Why do all of the lifestyle and decor magazines I really like eventually fold? First there was Blueprint, then Cottage Living took a nosedive. Now Domino, one of the few decor magazines out there for those of us who don’t have money to spend on an interior designer, is going bye-bye. *sniff* Then again, you need only look at the Manolo for the Home blogroll to see that there are scads of amazing design and decor blogs out there that will fill the spaces left behind by magazines.
That said, I’ll get on with it. Today’s post is about the things we hoard. Human beings are very much like magpies in that we cannot help but latch on to certain categories of things that we then collect, even when they have no practical value. For example, my father collects coffee mugs from locales people in his social circle have visited. My grandmother collects souvenir spoons from cities and countries around the globe. My sister collects porcelain dolls, and an ex-roommate of mine collected anything made out of jade glass. There’s no limit — people collect everything from thimbles to air sickness bags to hunting decoys.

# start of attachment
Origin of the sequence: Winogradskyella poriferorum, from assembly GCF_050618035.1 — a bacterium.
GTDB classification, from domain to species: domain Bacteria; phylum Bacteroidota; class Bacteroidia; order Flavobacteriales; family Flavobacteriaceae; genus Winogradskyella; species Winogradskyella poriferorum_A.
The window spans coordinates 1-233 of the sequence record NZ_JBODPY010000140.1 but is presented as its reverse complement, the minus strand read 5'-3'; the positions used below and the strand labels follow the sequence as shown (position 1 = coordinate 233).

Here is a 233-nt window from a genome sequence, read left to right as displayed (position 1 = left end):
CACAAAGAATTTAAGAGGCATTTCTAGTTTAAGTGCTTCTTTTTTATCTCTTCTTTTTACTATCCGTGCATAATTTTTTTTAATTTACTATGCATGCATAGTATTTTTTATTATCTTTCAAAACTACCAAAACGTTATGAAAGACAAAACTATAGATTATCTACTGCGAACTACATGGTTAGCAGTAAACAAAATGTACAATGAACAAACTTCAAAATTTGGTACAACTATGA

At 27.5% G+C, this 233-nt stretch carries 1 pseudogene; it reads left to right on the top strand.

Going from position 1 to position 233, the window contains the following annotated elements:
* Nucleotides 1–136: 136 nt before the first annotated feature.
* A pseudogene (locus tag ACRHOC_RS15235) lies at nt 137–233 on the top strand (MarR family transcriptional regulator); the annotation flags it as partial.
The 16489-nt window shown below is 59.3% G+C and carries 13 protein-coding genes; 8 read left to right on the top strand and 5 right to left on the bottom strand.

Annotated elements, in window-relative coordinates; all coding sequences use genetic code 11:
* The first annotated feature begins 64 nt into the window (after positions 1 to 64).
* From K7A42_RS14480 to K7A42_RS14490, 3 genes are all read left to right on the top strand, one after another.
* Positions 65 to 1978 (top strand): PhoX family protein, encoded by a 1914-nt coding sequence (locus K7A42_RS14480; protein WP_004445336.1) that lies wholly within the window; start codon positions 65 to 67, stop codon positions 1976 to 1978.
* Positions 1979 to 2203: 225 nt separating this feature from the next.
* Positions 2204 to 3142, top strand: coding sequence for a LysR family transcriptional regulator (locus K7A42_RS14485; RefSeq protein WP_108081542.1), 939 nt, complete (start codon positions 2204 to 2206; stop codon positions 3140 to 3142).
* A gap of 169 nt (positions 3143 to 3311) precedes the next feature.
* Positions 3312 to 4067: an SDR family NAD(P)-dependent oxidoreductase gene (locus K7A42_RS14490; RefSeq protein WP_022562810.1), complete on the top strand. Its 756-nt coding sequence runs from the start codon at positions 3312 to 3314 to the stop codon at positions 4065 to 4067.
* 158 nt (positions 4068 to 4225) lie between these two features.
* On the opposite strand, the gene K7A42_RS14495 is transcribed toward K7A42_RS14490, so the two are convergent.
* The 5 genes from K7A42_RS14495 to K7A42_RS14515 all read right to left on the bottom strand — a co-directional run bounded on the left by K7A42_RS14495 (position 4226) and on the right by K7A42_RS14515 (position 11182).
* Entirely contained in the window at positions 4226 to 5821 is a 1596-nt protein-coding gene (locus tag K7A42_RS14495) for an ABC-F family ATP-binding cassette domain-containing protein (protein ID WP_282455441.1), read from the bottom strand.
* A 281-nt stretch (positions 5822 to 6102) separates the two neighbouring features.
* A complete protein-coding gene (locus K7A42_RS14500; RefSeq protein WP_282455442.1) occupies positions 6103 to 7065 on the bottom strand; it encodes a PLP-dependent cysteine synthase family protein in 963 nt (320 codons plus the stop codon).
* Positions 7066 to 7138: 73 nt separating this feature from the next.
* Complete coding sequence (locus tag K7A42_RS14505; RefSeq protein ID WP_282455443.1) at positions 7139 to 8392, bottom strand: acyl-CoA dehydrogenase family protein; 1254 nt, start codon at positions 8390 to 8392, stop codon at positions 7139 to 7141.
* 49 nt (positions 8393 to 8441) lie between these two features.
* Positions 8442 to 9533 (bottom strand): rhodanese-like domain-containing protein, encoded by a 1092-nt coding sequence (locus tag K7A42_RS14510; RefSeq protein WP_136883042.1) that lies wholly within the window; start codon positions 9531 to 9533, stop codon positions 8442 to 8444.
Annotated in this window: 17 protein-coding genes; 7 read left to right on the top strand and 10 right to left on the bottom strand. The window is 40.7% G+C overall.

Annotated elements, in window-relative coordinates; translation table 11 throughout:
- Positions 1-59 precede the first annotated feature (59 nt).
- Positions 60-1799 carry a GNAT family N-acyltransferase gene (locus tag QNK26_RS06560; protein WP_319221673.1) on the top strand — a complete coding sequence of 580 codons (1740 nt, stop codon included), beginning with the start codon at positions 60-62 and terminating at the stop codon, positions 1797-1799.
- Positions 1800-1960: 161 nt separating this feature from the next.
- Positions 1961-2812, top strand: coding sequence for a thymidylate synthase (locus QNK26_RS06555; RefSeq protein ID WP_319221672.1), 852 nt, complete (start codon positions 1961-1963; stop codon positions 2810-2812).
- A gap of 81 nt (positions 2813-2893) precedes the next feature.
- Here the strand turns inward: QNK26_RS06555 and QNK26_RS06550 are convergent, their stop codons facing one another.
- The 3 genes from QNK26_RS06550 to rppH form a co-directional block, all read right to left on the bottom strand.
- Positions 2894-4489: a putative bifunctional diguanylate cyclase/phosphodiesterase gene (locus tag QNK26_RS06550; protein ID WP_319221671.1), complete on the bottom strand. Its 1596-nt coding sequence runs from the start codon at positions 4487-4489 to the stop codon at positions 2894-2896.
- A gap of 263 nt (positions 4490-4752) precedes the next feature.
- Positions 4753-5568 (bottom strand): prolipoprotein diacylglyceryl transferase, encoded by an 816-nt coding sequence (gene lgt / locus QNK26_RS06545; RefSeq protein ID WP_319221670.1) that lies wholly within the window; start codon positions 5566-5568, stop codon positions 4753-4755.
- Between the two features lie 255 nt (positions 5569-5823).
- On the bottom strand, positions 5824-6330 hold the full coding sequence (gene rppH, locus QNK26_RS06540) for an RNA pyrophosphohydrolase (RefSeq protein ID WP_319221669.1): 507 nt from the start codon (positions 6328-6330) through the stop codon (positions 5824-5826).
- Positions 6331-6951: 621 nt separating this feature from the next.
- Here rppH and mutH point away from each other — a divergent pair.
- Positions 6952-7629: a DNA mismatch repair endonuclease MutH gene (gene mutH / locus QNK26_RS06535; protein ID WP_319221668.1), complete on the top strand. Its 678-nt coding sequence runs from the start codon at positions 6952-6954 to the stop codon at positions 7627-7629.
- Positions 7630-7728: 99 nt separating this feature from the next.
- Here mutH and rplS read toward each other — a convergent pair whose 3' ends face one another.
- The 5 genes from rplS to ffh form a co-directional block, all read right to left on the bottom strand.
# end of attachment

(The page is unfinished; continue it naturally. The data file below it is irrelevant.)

Once you have a sizable collection of whatever it is that tickles your fancy, however, you need to figure out some way to display it. Country Living has some wonderful (if commonplace) ideas for how you can display your collections.
Colored glass containers like sundae dishes and bowls can be transformed into an indoor herb garden that brightens your home all winter long, and almost anything small and sturdy enough can be stored in a clear glass jar that also serves as a means of displaying the collection you have amassed. Collections that are display-worthy and flat can be hung on the wall, whether you’re partial to antique keys, vintage photographs, or tarot cards. Anything with a tendency to roll away (think buttons, seashells, or porcelain eggs) can be grouped in pretty bowls on coffee tables.
Finally, remember that there is no reason you can’t actually put your collection to use. Those tea towels you love so much may become even more meaningful when serving a purpose in your otherwise purposeful home.